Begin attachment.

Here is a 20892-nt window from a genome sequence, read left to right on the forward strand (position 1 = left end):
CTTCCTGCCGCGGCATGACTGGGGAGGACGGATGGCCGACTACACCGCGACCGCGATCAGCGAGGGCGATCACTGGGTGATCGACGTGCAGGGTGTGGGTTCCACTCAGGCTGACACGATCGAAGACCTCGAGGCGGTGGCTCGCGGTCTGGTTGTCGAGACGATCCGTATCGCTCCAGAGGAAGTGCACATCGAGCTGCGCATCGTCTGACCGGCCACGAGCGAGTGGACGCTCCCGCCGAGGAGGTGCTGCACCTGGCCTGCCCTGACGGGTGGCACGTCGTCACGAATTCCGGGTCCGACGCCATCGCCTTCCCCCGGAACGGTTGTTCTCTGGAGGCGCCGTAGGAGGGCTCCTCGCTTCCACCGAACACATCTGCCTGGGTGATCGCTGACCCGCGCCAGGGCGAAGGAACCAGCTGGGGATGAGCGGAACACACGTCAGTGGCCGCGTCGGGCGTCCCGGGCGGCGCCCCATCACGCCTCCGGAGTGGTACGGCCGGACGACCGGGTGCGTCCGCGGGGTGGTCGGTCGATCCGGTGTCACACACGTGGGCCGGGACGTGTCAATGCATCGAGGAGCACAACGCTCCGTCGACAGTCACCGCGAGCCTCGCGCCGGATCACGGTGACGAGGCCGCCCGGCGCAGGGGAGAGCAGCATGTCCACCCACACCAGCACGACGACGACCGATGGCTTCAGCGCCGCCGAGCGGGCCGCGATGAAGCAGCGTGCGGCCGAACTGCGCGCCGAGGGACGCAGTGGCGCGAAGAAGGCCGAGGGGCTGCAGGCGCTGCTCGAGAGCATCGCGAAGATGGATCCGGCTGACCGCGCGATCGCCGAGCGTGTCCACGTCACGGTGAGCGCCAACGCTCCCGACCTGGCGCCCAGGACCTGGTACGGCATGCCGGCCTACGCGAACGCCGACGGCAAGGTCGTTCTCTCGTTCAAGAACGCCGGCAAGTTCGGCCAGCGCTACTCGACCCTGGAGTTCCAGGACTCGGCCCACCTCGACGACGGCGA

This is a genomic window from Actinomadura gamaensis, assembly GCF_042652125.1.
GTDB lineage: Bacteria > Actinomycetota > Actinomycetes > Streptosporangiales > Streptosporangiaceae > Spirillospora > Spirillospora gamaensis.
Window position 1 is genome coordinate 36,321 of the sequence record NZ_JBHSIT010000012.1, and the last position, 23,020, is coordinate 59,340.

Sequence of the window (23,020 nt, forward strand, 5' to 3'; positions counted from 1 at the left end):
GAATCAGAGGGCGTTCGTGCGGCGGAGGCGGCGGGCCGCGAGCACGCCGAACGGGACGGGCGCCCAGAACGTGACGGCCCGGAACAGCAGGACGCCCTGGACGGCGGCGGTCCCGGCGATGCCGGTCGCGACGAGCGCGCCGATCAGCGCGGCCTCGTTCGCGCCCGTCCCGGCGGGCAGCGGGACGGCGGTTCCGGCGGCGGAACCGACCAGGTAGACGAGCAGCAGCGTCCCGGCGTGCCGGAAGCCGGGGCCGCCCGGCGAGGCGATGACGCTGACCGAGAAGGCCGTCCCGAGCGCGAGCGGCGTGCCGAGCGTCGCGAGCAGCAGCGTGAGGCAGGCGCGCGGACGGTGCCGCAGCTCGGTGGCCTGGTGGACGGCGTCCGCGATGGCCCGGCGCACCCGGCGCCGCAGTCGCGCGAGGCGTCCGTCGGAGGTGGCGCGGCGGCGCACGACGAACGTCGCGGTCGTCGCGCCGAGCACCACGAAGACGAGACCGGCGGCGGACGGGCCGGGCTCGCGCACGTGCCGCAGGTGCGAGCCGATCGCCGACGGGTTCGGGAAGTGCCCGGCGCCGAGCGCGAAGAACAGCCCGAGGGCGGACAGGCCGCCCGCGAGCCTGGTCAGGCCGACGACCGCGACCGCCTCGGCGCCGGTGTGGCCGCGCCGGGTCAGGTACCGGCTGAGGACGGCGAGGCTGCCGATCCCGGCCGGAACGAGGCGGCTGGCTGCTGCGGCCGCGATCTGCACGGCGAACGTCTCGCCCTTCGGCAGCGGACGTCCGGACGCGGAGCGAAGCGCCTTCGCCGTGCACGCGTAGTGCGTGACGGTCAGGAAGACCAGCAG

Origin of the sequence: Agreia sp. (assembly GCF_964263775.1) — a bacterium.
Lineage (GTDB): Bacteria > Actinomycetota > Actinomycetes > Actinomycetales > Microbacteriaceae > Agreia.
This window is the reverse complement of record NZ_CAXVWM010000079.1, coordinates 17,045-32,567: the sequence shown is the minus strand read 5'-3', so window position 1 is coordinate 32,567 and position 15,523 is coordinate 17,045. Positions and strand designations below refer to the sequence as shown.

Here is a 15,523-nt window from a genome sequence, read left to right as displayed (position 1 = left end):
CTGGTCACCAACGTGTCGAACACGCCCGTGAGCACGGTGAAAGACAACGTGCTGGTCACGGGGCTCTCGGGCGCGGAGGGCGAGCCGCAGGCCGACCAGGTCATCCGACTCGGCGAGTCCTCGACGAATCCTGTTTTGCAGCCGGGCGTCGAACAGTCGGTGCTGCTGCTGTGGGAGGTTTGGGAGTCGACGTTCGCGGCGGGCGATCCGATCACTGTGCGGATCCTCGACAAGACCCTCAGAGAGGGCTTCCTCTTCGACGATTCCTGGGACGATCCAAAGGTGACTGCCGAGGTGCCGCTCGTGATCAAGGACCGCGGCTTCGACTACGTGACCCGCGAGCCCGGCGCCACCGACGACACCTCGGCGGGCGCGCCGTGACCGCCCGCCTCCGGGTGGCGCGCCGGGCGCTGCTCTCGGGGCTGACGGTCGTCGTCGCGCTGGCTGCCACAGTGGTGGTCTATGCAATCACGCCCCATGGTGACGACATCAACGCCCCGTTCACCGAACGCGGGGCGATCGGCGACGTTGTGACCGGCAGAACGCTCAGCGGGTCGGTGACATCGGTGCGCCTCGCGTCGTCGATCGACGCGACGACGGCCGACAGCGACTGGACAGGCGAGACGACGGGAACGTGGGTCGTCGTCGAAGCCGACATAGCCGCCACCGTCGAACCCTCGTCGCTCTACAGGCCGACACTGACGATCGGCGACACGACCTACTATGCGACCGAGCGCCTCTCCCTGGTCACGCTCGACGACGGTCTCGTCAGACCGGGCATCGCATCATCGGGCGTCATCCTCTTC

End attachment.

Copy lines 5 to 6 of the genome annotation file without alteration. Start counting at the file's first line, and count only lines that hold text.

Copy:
Window position 1 is genome coordinate 36,321 of the sequence record NZ_JBHSIT010000012.1, and the last position, 23,020, is coordinate 59,340.

Sequence of the window (23,020 nt, forward strand, 5' to 3'; positions counted from 1 at the left end):